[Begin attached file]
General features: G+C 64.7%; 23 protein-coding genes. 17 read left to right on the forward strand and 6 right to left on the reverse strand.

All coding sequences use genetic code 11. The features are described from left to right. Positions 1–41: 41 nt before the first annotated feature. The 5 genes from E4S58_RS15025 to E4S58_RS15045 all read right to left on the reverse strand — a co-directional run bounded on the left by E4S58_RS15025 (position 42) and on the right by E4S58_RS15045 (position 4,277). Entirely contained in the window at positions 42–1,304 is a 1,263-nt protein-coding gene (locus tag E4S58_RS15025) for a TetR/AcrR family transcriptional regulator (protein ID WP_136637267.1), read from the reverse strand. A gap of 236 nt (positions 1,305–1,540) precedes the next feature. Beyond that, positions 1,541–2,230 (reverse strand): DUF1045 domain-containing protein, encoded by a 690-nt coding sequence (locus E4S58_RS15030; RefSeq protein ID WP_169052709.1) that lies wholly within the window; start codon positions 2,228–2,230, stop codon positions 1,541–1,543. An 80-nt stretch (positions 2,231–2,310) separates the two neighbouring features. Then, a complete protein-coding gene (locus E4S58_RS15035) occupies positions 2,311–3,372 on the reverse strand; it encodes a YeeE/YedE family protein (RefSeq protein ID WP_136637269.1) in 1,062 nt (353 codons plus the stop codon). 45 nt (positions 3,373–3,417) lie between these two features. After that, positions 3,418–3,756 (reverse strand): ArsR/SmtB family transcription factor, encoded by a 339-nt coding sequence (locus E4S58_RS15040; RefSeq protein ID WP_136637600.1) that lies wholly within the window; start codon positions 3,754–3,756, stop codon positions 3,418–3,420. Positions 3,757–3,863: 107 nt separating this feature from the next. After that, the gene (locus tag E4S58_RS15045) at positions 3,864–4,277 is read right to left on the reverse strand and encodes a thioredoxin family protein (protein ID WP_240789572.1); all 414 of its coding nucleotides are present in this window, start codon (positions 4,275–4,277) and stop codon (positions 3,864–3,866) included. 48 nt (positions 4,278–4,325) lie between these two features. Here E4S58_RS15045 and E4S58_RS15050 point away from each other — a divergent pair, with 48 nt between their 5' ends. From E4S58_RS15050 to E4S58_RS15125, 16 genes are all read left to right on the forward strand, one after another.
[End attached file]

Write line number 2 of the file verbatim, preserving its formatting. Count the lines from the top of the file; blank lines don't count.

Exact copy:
All coding sequences use genetic code 11. The features are described from left to right. Positions 1–41: 41 nt before the first annotated feature. The 5 genes from E4S58_RS15025 to E4S58_RS15045 all read right to left on the reverse strand — a co-directional run bounded on the left by E4S58_RS15025 (position 42) and on the right by E4S58_RS15045 (position 4,277). Entirely contained in the window at positions 42–1,304 is a 1,263-nt protein-coding gene (locus tag E4S58_RS15025) for a TetR/AcrR family transcriptional regulator (protein ID WP_136637267.1), read from the reverse strand. A gap of 236 nt (positions 1,305–1,540) precedes the next feature. Beyond that, positions 1,541–2,230 (reverse strand): DUF1045 domain-containing protein, encoded by a 690-nt coding sequence (locus E4S58_RS15030; RefSeq protein ID WP_169052709.1) that lies wholly within the window; start codon positions 2,228–2,230, stop codon positions 1,541–1,543. An 80-nt stretch (positions 2,231–2,310) separates the two neighbouring features. Then, a complete protein-coding gene (locus E4S58_RS15035) occupies positions 2,311–3,372 on the reverse strand; it encodes a YeeE/YedE family protein (RefSeq protein ID WP_136637269.1) in 1,062 nt (353 codons plus the stop codon). 45 nt (positions 3,373–3,417) lie between these two features. After that, positions 3,418–3,756 (reverse strand): ArsR/SmtB family transcription factor, encoded by a 339-nt coding sequence (locus E4S58_RS15040; RefSeq protein ID WP_136637600.1) that lies wholly within the window; start codon positions 3,754–3,756, stop codon positions 3,418–3,420. Positions 3,757–3,863: 107 nt separating this feature from the next. After that, the gene (locus tag E4S58_RS15045) at positions 3,864–4,277 is read right to left on the reverse strand and encodes a thioredoxin family protein (protein ID WP_240789572.1); all 414 of its coding nucleotides are present in this window, start codon (positions 4,275–4,277) and stop codon (positions 3,864–3,866) included. 48 nt (positions 4,278–4,325) lie between these two features. Here E4S58_RS15045 and E4S58_RS15050 point away from each other — a divergent pair, with 48 nt between their 5' ends. From E4S58_RS15050 to E4S58_RS15125, 16 genes are all read left to right on the forward strand, one after another.